August 14, 2011

The Wall

20th Sunday in Ordinary Time (A)
Matthew 15: 21-28

In the middle of our conversation with regard to the latest GRP-MILF peace negotiation, somebody suddenly blurted out, “I cannot trust the Muslims.” When he saw my reaction, he said, “Sorry Father. I am just disappointed with the recent atrocities caused by this arm conflict. I just want peace in Mindanao.”

We may not be aware of it, but we need to acknowledge that biases and prejudices, caused by our long and painful history of violence in Mindanao, unconsciously affect how we relate with our Muslim brothers and sisters. We have created an invisible wall of division. This is not what God desires. He wants to bring the whole humanity to Himself. Thus, we need to purify our minds and hearts from any destructive biases and prejudices that bring animosity and division among us.

In our gospel today, it showed that even the disciples were not free from the prejudices and discrimination. When they realized that the woman was not a Jew, they said, “Master, send her away” (Matthew 15:23). Initially, we may find Jesus’ reply to the Canaanite woman inappropriate: “I was sent only to the lost sheep of the house of Israel… and it is not right to take the food of the children and throw it to the dogs” (Matthew 15:24,26). His intention was just to test the woman’s faith; but after testing her faith and good intention, Jesus healed her daughter in the end.

In the Scripture, it is clear that everybody has a space in Jesus’ heart, Jews or not. His unconditional love allows him to transcend all cultural, social and religious boundaries and embrace the whole humanity. Real love melts animosity, division and fear. Jesus forgives his enemies, eats with tax collectors and other public sinners, heals the lepers, talks to the prostitutes, and spends a lot of time with the poor and marginalized. He even chooses ordinary fishermen as his disciples. And He continues to love and trust us in spite of our unfaithfulness. If Jesus has one bias to speak of, it is his decision to love everybody without any reservations.

This unconditional love of Jesus is also true to our God the Father. Our first reading from Isaiah shows Yahweh welcoming the Gentiles in His holy temple: “The foreigners who join themselves to the LORD, ministering to him, loving the name of the LORD, and becoming his servant.” (Isaiah 56:6). Therefore, as children of God, we are challenged to follow the footsteps of Jesus and recognize everybody as our brothers and sisters without any reservation.

The way relate with one another shows us the need to continue purifying our hearts. We don’t trust an ex-inmate. We look down on someone who are less educated than us. We treat people differently according to their social status. We have lost our trust to people who committed a mistake. We don’t mingle with the poor. We give our undivided attention to people of high status; but not to the needs of our house helpers. We are not aware that our hidden biases and prejudices affect how we relate with others. We are insensitive to their needs. We don’t see their inner beauty. Thus, we don’t see them as our brothers and sisters.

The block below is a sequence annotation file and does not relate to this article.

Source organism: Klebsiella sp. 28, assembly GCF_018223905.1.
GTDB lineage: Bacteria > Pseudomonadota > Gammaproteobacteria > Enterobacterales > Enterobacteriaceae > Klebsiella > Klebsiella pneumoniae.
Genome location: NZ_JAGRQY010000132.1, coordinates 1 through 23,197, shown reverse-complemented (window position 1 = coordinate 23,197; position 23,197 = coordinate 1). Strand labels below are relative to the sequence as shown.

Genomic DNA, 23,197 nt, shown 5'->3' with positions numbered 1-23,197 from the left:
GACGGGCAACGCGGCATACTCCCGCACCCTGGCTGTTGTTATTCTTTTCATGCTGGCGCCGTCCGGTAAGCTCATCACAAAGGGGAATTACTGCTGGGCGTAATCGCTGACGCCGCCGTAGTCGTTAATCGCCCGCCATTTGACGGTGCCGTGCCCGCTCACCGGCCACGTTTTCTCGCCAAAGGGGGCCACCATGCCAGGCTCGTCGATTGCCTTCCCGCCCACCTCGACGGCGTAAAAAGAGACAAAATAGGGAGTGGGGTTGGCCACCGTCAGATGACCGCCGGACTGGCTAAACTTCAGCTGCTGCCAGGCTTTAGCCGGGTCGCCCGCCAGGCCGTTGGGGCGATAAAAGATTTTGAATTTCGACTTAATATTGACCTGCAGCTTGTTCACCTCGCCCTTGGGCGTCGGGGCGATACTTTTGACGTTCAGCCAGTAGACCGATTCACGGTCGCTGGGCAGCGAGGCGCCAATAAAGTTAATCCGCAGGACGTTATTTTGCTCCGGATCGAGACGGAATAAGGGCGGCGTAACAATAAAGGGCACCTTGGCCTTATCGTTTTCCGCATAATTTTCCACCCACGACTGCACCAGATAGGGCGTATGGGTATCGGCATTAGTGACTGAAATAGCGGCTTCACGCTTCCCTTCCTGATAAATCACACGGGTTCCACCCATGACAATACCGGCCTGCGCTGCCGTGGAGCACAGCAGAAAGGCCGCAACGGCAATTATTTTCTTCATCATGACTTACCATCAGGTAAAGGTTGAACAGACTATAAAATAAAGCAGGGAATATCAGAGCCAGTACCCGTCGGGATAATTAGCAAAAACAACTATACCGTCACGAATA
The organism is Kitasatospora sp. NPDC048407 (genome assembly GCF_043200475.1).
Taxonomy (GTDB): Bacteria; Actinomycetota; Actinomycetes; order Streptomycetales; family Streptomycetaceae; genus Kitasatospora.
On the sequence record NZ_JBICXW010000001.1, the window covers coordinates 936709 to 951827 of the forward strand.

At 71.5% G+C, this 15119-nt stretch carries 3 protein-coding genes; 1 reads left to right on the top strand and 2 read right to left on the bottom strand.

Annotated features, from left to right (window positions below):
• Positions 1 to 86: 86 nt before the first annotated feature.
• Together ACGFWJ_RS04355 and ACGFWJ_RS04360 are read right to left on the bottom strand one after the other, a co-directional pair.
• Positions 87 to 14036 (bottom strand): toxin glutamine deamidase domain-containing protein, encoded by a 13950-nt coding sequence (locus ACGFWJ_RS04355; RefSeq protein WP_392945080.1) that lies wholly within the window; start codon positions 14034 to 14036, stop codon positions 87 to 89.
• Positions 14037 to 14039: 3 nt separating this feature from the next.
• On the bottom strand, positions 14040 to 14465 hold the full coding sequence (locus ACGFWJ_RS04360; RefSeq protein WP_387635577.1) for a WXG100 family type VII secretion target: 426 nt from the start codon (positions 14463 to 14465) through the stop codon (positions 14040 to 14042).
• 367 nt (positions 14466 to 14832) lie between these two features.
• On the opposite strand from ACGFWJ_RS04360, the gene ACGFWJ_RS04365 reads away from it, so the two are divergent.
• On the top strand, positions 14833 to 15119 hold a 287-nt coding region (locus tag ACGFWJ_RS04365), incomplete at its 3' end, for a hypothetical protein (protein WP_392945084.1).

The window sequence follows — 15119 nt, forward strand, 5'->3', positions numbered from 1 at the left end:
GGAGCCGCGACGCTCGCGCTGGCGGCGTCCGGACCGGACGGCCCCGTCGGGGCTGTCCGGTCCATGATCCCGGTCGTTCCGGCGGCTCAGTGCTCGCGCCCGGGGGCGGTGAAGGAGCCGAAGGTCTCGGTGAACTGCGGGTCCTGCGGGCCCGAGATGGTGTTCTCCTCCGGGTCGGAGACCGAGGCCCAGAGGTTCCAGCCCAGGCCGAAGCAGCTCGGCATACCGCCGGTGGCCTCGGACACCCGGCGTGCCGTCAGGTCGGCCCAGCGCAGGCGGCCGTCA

We need to identity our hidden biases and prejudices. It is only in naming that we can tame them. Prayer will help us to purify our hearts. Our gospel challenges us to leave our comfort zones, transcend the walls of division and reach out to a stranger. Let us learn to trust one another, including those who offended us and have asked for another chance.

All of us - whatever is our color, background, religion, culture and social status - are children of God. Only true love can compel us to destroy the walls that separate us from the poor, enemy, marginalized and strangers. Peace is within reach when we begin to accept that God is present in every person; and to respect them is respect the God who created us. We also need to forgive one another and remove from our hearts all traces of distrust. Let us not forget the words of St. Paul, the disciples of the Gentiles, “Be kind to one another, tender-hearted, forgiving one another, as God in Christ has forgiven you.” (Eph 4:32).

A disciple asked his master, “When can I say, it is already dawn? Is it when I can say this tree is a mango tree and that one is an acacia tree?” The master said “No.” The disciple asked again, “Is it when I can recognize a cat from a dog from a distance?” The master replied, “No.” “Is it when I can say that the man coming is a Muslim, Christian or Buddhist? The master replied, “No.” Then the disciple said, “Then when can I say, it is already dawn?” The master smiled, “It is when you see a stranger coming and you said to yourself, that’s my brother. Then it is already dawn.”

- Fr.Willy M. Samson, SJ
Cagayan de Oro City
August 14, 2011

1 comment:

  1. Thank you for the opportunity to reflect upon these ideas, Father. It is a must for all of us to reflect upon the way we are living now.

    Why are social status and the majority's opinion so important to us that we cease putting ourselves' in another's shoes? What is the essence of life in the very first place? Why does it seem to me that most of us do not even try to answer these questions?

    God bless us all!